This review of the HTM Gunhammer comes to you via Blade Forums. It was written by 'crimsonfalcon07' in December. HTM Gunhammer in CPM S35VN, a Darrel Ralph design Table of Contents Part I: Specifications and Pricing History and Details Unboxing The Blade—Grind, Geometry, and Performance Part II: The Handle—Ergonomics and Design The Lock Fit and Finish Odds and Ends Pros and Cons Conclusion Specifications and Pricing
The HTM Gunhammer in CPM S35VN is the standard edition. The knife is 4.25” long closed, and 8” long open, with a 3.5” blade, making it legal for carry in most states in the U.S.A., although you may want to check your specific laws. I will not be held responsible if you are not aware of the laws in your area. The blade is made from Crucible CPM S35VN stainless steel, which is commonly used by many well-respected manufacturers due to its fine performance. The blade is tempered to 62 HRC, and comes in either a satin finish, or a non-glare finish using HTM's excellent DLC (diamond-like-carbon) coating. Mine is the black DLC finish. The knife uses Darrel's torpedo shape, and comes in either combo or plain edge. This particular knife is the combo edge variation. Like many knife nuts, I usually prefer a straight edge, but I get the feeling that combo edges are by far more popular among the average knife user, and I think there's no denying that a serrated edge has its advantages in cutting some types of material. The handle is made out of 3D-machined aluminum, which has been anodized in a black Military Type III hard coat. The texturing on the handle is Darrel's ETAC (ergonomic tactical) design, which provides a solid grip and an elegant look. It weighs in at 5.2 oz (compare to 4.7 oz for a large Sebenza, or 5.8 oz for a ZT 0560), and uses a hefty .09” Titanium liner lock to secure the blade in the cutting position. The knife uses Darrel's Assisted Opening mechanism, which has more kick to it than any other AO mechanism I've ever used. More on that later... Some of you may be happy to learn that it is Made In the USA (capitalized on purpose). The knife retails for around 300 USD for the combo edge which should be available from HTM directly, as well as from authorized dealers.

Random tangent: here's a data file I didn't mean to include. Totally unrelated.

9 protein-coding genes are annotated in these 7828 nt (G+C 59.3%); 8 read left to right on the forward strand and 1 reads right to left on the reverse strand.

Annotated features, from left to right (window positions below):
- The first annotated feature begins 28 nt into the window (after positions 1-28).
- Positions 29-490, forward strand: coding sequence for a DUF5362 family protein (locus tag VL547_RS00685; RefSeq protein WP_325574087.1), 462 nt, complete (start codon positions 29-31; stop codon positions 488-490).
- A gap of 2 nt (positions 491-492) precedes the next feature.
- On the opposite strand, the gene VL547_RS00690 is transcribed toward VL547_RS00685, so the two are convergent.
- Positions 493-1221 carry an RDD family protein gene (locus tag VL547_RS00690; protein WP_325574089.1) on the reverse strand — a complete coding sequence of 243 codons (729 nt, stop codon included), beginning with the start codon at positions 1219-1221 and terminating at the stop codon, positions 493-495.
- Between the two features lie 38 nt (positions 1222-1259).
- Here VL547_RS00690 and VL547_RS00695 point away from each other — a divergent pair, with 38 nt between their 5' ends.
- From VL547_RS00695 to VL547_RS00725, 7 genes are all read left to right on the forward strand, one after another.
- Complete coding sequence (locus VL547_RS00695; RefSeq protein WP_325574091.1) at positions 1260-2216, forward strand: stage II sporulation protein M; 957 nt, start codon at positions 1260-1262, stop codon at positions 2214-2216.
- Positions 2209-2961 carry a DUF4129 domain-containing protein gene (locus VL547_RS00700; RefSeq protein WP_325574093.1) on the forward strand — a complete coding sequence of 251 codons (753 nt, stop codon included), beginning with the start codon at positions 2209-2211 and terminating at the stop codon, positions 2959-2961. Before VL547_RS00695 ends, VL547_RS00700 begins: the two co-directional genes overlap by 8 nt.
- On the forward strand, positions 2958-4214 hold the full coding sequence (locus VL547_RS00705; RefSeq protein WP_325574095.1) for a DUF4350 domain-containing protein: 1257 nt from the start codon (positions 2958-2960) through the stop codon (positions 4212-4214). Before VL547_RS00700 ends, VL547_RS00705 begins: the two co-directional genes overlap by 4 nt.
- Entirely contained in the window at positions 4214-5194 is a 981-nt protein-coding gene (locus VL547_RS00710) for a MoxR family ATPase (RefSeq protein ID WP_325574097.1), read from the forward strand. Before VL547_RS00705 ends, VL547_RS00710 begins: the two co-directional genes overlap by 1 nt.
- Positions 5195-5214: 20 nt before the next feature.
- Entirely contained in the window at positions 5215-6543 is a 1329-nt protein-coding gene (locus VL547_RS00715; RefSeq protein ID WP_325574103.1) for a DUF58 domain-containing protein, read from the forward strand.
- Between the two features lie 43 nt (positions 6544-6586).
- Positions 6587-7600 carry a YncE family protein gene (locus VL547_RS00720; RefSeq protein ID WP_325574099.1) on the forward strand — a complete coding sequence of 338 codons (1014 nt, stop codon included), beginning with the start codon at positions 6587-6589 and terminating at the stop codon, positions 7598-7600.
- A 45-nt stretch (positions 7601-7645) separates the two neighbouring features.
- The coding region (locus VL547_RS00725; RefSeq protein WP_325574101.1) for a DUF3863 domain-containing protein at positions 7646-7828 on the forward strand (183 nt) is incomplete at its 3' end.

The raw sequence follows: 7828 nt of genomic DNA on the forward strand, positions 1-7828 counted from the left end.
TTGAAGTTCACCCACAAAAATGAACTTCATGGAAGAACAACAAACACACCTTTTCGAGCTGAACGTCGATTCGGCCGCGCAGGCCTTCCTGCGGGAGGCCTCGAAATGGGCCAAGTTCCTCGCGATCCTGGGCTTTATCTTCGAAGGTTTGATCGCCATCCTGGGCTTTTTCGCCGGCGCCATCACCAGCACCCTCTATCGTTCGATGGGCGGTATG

Blade Steel: Crucible CPM S35VN Stainless Steel, 62HRC Handle Material: 3D Machined ergonomic ETAC GRIP Blade Style: Torpedo, Plain Edge or Combo Edge Blade Finish: DLC, Non-Glare Blade Length: 3-1/2" Open length: 8" Closed Length: 4.25" Locking Mechanism: 0.09” Titanium Liner Lock Weight: 5.2 oz.* Made in the USA Lifetime Warranty History and Details The Gunhammer was introduced in 2004, and has become one of Darrel's best selling designs over the past 8 years. During this time period, it has seen a number of changes, from new pivots, different thicknesses for the blades, changing grind heights, to new anodization techniques. Darrel and HTM (Hand Tech Made) are constantly looking for ways to improve their product. Darrel has been described as a visionary, and as a custom knifemaker whose work is so in demand that it has been described as “some of the most sought-after in history.” I admit to some bias, in that Darrel has been my favorite designer since I got into knives. I believe the Gunhammer is so-called because the styling of the flipper is reminiscent of the hammer on a Colt Commander pistol. Unboxing Like all HTM knives, the knife will arrive in HTM's attractive box: